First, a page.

Turn on/off the embedded sound - The Violano in experimental mode, interfered with by Jon Rose in 1999.


The MIDIfication and adaptation of an historical mechanical violin

A short description of The Violano Virtuoso

On the first page of the Violano Virtuoso manual it states that 3 good men are necessary to get the machine off the delivery wagon... so we are talking a serious lump of piano roll type instrument here. The instrument was patented on June 4th 1912 by the Mills Novelty Company of Chicago. Other player piano/violin combinations followed with up to 3 violins available. The piano has 44 notes and the violin has 64 notes - an octave of notes available on each string (hence the possibilities of 4 part independent counterpoint). Small electric powered rollers (self rosinating!) and a chromatic set of metal 'fingers' play the 4 violin strings and the piano section is played by regular hammers using a standard player piano action. The fingers and hammers are activated by electromagnets. The violin comes with an optional and very wild vibrato (in which the whole violin wobbles), plus a mute to vary volume. The violin (as in all Violanos) was produced by the Mills company in their own workshops and produces a full tone; the instrument has no difficulty sounding 1/2 note double stops at ragtime tempi (whether it can cope with much faster tempi remains to be seen). The staccato coil can cause the bows to leave the string a fraction of a second before the 'fingers'... so some phrasing possibilities then! The violin stays in tune by a sophisticated array of tuning arms and weights instead of the usual scroll and pegs.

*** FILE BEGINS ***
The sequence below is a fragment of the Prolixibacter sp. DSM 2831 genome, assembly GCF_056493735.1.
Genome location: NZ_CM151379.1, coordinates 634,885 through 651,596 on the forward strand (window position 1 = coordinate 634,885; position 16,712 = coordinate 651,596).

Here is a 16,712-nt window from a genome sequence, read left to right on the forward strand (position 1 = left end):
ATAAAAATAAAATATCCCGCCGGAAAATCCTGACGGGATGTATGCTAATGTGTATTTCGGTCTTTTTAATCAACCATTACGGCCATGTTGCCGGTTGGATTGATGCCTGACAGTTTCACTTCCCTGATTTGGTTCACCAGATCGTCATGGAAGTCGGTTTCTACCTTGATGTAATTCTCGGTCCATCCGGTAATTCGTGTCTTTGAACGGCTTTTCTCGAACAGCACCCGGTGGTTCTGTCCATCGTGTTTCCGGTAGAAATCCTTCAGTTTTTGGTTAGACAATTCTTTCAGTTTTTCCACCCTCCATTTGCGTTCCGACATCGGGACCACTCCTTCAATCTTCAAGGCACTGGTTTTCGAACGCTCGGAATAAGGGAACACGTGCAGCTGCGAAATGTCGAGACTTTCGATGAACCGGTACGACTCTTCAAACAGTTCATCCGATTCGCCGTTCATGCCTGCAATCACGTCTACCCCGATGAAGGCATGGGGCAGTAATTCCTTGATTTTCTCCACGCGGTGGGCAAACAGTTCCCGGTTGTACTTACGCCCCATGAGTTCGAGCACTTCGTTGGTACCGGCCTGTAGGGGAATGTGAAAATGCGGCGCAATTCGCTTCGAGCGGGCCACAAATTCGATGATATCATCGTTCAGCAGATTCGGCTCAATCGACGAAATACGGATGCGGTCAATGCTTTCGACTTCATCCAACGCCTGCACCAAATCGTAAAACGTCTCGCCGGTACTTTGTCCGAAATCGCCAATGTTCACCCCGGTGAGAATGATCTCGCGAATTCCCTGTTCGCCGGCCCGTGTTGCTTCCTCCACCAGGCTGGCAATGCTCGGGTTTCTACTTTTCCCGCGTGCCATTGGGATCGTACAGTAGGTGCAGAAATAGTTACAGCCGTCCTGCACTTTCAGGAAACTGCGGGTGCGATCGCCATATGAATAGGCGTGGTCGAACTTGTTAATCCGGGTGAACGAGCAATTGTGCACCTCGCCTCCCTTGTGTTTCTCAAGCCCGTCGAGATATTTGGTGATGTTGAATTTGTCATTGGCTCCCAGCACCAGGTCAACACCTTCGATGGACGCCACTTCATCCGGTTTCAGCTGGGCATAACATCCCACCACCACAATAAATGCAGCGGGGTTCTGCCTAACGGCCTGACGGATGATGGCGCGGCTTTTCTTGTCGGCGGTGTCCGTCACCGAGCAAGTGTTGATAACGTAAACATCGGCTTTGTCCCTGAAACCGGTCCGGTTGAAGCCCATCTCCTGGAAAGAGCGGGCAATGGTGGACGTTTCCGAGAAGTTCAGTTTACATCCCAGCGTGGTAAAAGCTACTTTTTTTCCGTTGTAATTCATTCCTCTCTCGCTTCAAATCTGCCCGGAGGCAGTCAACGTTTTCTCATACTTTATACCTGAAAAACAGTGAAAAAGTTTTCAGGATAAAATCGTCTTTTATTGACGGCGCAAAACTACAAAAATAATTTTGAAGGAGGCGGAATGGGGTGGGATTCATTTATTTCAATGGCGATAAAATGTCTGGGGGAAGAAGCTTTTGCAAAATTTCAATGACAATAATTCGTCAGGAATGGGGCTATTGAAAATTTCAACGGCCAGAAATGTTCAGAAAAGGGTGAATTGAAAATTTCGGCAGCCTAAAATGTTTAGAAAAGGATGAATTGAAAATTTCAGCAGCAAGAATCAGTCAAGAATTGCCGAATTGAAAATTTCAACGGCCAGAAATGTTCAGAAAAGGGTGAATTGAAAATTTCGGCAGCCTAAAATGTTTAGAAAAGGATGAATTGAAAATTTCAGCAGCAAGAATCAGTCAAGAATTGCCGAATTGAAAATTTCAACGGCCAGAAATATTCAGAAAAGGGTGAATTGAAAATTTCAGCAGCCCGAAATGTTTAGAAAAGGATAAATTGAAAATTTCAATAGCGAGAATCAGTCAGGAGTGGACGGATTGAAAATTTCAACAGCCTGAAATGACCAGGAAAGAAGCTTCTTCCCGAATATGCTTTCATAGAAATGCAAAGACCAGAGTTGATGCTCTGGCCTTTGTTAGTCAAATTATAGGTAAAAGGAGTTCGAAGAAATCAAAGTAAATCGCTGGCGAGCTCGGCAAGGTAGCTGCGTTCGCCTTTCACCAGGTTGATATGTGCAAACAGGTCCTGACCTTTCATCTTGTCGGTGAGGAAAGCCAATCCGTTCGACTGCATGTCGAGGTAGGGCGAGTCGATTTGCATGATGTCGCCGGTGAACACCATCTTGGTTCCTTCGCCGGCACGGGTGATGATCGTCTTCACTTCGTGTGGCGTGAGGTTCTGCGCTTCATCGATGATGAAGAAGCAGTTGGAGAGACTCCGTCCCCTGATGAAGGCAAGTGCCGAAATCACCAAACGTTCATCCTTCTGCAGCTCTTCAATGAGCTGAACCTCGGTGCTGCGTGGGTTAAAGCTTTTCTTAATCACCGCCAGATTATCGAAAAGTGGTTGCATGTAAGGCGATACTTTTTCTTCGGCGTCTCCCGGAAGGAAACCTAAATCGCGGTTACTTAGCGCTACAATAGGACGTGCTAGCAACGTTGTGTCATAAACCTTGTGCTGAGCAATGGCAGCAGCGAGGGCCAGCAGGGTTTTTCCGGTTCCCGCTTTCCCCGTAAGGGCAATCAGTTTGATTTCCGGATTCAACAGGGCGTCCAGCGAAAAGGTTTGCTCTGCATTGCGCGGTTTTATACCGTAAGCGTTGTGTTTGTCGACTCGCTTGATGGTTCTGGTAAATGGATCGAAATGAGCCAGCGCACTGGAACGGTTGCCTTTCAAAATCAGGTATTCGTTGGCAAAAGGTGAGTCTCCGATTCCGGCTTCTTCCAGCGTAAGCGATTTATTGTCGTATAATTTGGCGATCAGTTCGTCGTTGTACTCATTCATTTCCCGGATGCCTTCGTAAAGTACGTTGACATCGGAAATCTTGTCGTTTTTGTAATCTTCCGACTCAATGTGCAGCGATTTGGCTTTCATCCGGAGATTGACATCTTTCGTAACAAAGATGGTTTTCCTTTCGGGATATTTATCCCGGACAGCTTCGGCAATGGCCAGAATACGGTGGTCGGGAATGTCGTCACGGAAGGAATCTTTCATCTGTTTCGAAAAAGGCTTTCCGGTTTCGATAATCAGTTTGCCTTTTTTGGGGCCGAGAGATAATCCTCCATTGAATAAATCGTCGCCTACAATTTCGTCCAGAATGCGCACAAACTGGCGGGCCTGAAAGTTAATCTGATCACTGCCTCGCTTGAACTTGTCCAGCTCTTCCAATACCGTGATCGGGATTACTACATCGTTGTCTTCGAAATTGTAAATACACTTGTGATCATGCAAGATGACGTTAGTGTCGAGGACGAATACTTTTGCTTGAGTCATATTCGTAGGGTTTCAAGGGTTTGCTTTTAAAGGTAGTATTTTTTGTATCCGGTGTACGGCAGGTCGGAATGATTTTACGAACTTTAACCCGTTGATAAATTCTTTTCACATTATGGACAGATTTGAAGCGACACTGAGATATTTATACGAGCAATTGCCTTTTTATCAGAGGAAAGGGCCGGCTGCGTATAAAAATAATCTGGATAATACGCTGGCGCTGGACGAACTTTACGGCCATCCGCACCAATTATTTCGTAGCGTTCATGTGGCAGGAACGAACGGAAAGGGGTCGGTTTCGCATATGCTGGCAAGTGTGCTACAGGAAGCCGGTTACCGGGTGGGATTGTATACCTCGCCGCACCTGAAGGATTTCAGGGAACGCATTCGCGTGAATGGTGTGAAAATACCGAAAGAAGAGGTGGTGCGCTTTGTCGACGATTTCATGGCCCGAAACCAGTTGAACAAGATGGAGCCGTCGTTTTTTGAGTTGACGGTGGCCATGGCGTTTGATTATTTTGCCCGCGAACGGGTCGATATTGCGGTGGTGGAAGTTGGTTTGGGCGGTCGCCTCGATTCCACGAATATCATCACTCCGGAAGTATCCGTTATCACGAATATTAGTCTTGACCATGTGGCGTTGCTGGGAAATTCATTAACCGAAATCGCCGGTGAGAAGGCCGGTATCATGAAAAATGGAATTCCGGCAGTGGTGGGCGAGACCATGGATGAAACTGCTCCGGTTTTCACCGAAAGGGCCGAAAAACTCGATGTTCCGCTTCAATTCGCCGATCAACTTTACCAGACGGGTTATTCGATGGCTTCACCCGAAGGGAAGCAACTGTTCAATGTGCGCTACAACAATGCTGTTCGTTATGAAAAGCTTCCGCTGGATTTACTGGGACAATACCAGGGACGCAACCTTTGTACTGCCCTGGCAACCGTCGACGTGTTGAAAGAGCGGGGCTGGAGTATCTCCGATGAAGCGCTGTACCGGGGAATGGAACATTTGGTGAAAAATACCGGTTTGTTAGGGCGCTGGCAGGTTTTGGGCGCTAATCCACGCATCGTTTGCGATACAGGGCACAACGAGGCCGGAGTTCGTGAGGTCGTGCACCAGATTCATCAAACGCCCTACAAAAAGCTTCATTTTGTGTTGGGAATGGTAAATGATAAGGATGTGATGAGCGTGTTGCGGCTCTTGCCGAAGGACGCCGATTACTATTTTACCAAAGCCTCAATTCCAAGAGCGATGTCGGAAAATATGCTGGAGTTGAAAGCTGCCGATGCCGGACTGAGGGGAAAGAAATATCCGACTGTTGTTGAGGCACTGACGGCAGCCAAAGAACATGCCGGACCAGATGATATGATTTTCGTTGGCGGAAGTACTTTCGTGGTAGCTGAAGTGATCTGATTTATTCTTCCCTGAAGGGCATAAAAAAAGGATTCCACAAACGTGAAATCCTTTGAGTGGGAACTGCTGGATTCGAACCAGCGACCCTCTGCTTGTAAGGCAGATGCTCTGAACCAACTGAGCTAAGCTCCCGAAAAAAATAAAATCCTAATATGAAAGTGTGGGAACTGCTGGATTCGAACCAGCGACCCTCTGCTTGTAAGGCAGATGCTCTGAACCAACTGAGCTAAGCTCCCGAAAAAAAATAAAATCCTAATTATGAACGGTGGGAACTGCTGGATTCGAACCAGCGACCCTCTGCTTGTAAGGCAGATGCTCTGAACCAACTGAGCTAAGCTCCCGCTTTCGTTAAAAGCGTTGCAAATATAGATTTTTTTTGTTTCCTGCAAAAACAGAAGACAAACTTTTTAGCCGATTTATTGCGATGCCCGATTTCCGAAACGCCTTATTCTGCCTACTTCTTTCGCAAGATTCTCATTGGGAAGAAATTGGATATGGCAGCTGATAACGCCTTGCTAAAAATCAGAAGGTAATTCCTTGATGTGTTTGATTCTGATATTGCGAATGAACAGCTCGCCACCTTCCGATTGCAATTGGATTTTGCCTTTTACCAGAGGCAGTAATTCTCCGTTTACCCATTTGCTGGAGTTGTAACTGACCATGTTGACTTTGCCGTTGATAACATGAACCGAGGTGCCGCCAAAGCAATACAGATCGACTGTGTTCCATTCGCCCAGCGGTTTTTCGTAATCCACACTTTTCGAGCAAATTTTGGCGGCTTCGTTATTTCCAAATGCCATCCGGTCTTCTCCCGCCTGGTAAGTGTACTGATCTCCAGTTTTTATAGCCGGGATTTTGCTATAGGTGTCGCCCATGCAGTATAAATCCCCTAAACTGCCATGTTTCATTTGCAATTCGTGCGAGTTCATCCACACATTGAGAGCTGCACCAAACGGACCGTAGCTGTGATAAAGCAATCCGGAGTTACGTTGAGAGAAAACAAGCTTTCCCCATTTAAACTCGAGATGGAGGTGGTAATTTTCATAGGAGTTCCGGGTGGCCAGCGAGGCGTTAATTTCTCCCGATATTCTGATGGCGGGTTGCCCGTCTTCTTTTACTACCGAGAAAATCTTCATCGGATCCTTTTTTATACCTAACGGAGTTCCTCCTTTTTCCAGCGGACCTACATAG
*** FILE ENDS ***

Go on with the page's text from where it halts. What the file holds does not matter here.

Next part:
The Violano project itself.

OK. So why do you want to go to all the trouble of getting an old mechanical 'Juke Box' of the early 1900's to be playable from a computer? Surely it is easier to get a computer just to play MIDI controlled modules or samplers... and leave it at that?


1. My work as composer and violinist for 30 years now has been to explore every real and imaginary aspect of the violin. I first came across this particular 'Violano-Virtuoso' some 15 years ago when it was still in the Master Touch Museum in Sydney (it had recently been restored to full original working order by Mr. Barkley Wright). I made a recording then for a radio programme that I was working on for the ABC. I was struck by the fantastic mechanism that had been built for the violin (player pianos I already knew about). That experience inspired me to find a contemporary music reality for this incredible instrument. It's taken a while but...

2. No sampler comes anywhere near the beauty, subtlety, articulation, and cumulative effect of a live acoustic instrument. There is a lot of acoustic phenomena, such as sub-tones, which happens with real instruments that is just not possible with a 'virtual' representation... put your ears close to the Violano and you'll hear what I'm talking about.

3. Computerisation of the Violano will make almost any style or piece of music from history available without the huge expense of getting new Rolls cut.

4. The violin inside the Violano is set up so it is possible to get a computer to play the instrument in independent 4 part counterpoint... an impossibility on the traditional violin. This is a new paradigm in the history of the violin.